Björk Week: the complete set

Full round-up from M's Björk Week, including an exclusive interview with the lady herself.

Anita Awbi
  • By Anita Awbi
  • 3 Oct 2011
  • min read
To celebrate the launch of Björk's Biophilia, and mark a decade since she joined PRS for Music, M has put together a week of exclusive features, interviews and videos.

We have explored the Icelander’s latest project and spoken with some of the key collaborators that helped bring it to life. You can access all the content here...

First up, we speak to Björk herself:

Her new Biophilia project comprises of an album, bespoke instruments, 90-minute documentary, app suite, world tour and music education workshops.

She talks to M about her manifesto, and explains: 'I feel technology has caught up with us and now people like me, who believe it or not, are not really good with gadgets, can be more intuitive and tactile while writing music.' Read the full interview here.



Behind the Biophilia app suite:

We take a look at the ground-breaking apps, and find out how they are pushing the boundaries of fan-participation. App designer and digital artist Scott Snibbe explains his involvement in the project and explains how music apps are a natural progression that take music back to its roots.

'Music was always interactive until vinyl records were invented,' explains Scott.

'In the 19th century the app was sheet music, and you’d get this sheet music and play it with any instrument you wanted... Apps bring music back to what it naturally is – an interactive, participatory experience.'

To read more and watch videos of the apps, click here.


Next up, we hear from digital analyst and freelance journalist Stuart Dredge about how upcoming artists can learn from these latest developments. 'It’s becoming one of the boxes you have to tick: you’ve got a website, you’ve got a Twitter feed, a Facebook profile and the app is the fourth thing that’s becoming standard,' he says.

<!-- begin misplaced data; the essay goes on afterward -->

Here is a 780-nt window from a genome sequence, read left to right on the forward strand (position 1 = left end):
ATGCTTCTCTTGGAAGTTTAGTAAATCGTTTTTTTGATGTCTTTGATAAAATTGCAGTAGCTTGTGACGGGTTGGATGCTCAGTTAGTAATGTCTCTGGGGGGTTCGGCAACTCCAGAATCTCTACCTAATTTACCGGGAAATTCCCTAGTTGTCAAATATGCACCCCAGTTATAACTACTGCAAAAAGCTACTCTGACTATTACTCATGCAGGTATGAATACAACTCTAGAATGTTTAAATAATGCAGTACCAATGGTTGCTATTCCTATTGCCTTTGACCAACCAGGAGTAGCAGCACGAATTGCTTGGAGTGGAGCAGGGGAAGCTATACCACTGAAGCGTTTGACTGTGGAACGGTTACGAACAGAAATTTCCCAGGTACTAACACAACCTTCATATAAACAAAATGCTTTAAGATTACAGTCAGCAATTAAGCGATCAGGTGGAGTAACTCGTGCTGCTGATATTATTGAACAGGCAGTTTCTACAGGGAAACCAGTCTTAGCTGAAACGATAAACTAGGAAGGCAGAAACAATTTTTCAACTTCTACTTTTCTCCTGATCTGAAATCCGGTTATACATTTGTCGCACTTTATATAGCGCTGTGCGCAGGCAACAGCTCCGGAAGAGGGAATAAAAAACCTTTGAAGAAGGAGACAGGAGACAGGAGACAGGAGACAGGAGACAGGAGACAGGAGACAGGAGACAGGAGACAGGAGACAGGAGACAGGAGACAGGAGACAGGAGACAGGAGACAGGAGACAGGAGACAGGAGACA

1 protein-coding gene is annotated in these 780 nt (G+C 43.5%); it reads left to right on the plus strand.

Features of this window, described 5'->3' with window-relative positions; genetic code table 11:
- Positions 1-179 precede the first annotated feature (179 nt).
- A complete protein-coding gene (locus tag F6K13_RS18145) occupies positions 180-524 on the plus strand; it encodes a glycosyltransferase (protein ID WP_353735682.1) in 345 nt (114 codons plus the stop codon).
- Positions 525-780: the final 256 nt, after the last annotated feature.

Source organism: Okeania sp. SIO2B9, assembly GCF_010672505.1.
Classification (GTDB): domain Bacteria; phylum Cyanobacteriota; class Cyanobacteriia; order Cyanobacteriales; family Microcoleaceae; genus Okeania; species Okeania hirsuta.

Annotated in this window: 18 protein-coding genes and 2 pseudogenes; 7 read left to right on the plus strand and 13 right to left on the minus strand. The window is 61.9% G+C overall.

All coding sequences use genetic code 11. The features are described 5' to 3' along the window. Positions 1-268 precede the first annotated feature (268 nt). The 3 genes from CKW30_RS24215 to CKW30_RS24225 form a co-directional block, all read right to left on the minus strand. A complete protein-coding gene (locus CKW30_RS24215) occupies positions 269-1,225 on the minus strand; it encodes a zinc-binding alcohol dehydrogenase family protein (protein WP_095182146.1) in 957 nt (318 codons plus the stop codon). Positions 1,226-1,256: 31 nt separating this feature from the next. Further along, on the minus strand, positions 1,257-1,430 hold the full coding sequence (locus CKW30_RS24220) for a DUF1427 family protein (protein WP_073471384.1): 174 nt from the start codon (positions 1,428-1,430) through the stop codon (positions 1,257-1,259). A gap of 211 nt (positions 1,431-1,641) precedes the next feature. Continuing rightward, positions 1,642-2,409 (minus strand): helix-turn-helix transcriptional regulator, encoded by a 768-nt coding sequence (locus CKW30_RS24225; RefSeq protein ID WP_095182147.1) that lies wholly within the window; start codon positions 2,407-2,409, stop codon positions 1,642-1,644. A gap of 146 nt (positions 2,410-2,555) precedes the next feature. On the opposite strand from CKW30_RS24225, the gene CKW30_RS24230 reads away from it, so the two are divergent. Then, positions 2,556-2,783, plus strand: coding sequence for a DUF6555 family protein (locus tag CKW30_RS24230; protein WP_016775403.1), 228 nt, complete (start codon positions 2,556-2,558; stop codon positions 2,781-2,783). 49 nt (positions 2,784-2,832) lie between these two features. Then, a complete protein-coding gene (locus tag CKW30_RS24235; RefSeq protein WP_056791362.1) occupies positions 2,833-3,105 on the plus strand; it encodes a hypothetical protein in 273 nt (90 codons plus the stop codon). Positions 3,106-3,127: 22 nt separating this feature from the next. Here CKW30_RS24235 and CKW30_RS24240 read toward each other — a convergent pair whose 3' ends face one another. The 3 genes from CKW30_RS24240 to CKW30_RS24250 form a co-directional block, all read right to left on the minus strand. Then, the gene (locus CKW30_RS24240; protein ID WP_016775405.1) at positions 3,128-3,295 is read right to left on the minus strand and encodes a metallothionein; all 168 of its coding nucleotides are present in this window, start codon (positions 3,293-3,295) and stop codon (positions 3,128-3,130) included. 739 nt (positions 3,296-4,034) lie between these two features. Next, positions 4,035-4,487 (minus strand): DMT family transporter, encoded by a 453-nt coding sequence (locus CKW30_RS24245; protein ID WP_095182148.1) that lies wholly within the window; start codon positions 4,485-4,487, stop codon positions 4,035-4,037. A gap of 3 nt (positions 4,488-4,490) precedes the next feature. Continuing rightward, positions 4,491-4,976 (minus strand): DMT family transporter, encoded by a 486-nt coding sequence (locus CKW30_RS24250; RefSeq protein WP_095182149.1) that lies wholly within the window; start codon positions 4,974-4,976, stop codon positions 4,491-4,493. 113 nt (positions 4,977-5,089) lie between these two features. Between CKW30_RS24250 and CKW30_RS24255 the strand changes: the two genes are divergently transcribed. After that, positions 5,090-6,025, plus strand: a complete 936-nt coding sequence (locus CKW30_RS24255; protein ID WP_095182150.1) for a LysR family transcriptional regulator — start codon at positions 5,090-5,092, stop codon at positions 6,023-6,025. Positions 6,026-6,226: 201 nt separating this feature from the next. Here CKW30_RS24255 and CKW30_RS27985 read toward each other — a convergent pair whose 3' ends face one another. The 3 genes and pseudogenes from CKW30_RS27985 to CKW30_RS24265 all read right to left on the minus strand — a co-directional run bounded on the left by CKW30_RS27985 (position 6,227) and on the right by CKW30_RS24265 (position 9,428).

To find out more, click here.


Profile of a sound sculptor:

Björk worked with sound sculptor and composer Henry Dagg on the song Sacrifice. Henry has invented the Sharpsichord pin barrel harp and has been crafting electronic and acoustic instruments since he was a child. He's played musical saw for Bob Geldof and Keane and last year even serenaded Prince Charles with his inventive cat piano.

He talks to M about his varied career and the invention that first caught Björk's eye. He also tells us what's next for the Sharpsichord and you can watch a video of his collaboration with singer-songwriter Hannah Peel. Click here for more.

Behind the scenes of the live show:

We speak to Björk's production manager Peter van der Velde about Biophilia Live, and find out how the world 'residency' tour is taking shape.

'It took me a while to fully get my fingers under what Björk was trying to do and it’s always a challenge to find out what she really has in her head.  Generally it’s a test-and-trial procedure – throw balls up in the air and see which ones she hits,' he confides.

Read the full interview here.

You can also read our review of Björk's only UK festival appearance this year here.

Early collaborators and electronic pioneers Plaid:
In our two-part interview with electronic duo Plaid, we find out about their early work with Björk, which took them from being bedroom techno-heads to world renowned electronic pioneers.

We also hear more about the making of their new album Scintilli, and find out why they think the format may eventually become irrelevant for established artists.

Click here for part one and here for part two.


M magazine feature:

And finally, click here to read our full Biophilia feature, as published in M magazine, issue M41.

For more online extras from M41, including video interviews with Wretch 32 and the Class of 2011, click here.